Waiting for the dust to settle

Waiting for the dust to settle.

I don’t know if there is an expression for this in Swahili but it certainly seems a relevant and helpful attitude.

At the end of last year, notices had been painted on walls and other structures along a wide road close to Slipway and ‘bomoa‘ was the order: demolish!

The directive is about private persons not being allowed to use part of public space bordering a road as part of their garden, parking place or walls.

At various places people began to break down their walls; however the initial activity was left at that and nothing has been heard of it since.

A month ago beggers around cars at traffic junctions close to town were ordered to return home by the regional commissioner.

Indeed it is a sorry sight and often dangerous and bothersome as well.

It was reported in the media that some of those sent away assumed the dust would settle in time so they just stayed around and kept a low profile — to be back in business as usual when the time was right.

Instead of squeezing oneself along makeshift stalls with a variety of goods for sale as sunglasses, newspapers, belts, wallets, cigarettes and sweets, there is now a wide space to walk.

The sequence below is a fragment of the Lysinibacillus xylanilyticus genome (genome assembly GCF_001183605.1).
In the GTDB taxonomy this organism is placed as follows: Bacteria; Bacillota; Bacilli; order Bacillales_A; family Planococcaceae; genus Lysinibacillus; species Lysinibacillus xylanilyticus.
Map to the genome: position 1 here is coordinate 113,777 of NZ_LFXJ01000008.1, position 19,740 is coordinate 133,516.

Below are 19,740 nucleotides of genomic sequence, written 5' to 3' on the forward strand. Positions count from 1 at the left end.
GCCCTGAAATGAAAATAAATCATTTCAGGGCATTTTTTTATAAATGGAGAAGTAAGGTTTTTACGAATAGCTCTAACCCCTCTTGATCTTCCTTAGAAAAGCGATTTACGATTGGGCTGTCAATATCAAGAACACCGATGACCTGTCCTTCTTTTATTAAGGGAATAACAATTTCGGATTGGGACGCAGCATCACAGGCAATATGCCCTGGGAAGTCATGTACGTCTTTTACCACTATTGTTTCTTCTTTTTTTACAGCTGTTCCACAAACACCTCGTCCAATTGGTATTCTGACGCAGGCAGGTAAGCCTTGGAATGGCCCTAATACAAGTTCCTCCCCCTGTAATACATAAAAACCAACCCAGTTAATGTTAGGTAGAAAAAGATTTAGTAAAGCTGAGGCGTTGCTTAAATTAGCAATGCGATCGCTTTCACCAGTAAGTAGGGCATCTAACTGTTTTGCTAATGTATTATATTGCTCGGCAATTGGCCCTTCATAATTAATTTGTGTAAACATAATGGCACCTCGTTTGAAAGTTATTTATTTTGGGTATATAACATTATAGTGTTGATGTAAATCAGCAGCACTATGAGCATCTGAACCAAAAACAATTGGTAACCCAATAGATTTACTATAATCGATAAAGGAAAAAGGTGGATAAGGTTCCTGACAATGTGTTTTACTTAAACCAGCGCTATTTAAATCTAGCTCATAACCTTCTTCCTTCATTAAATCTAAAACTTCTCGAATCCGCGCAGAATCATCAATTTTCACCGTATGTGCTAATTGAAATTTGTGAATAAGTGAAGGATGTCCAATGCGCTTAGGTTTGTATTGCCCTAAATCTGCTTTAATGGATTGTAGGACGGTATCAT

Instead of squeezing oneself along makeshift stalls with a variety of goods for sale as sunglasses, newspapers, belts, wallets, cigarettes and sweets, there is now a wide space to walk.

And indeed, today I noticed a small group has returned at exactly the same place.

In the city centre pavement businesses were removed not too long ago.

Instead of squeezing oneself along makeshift stalls with a variety of goods for sale as sunglasses, newspapers, belts, wallets, cigarettes and sweets, there is now a wide space to walk.

Comfortable maybe, but to me the whole atmosphere of informal business is part of life of the city.

Slowly one or two sellers are having the courage to set up a type of mobile stall again — just a crate with a piece of cardboard on top showing a handful of products.

Easier to disappear and be gone if controls are being spotted.

In this case I really hope the dust will settle and soon the small business of the road will pick up again as before.

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About the Author

Josie van den Hoek

Josie first visited Dar es Salaam in 2000 and is still here. She writes about encounters on her daily walks and Tanzanian life.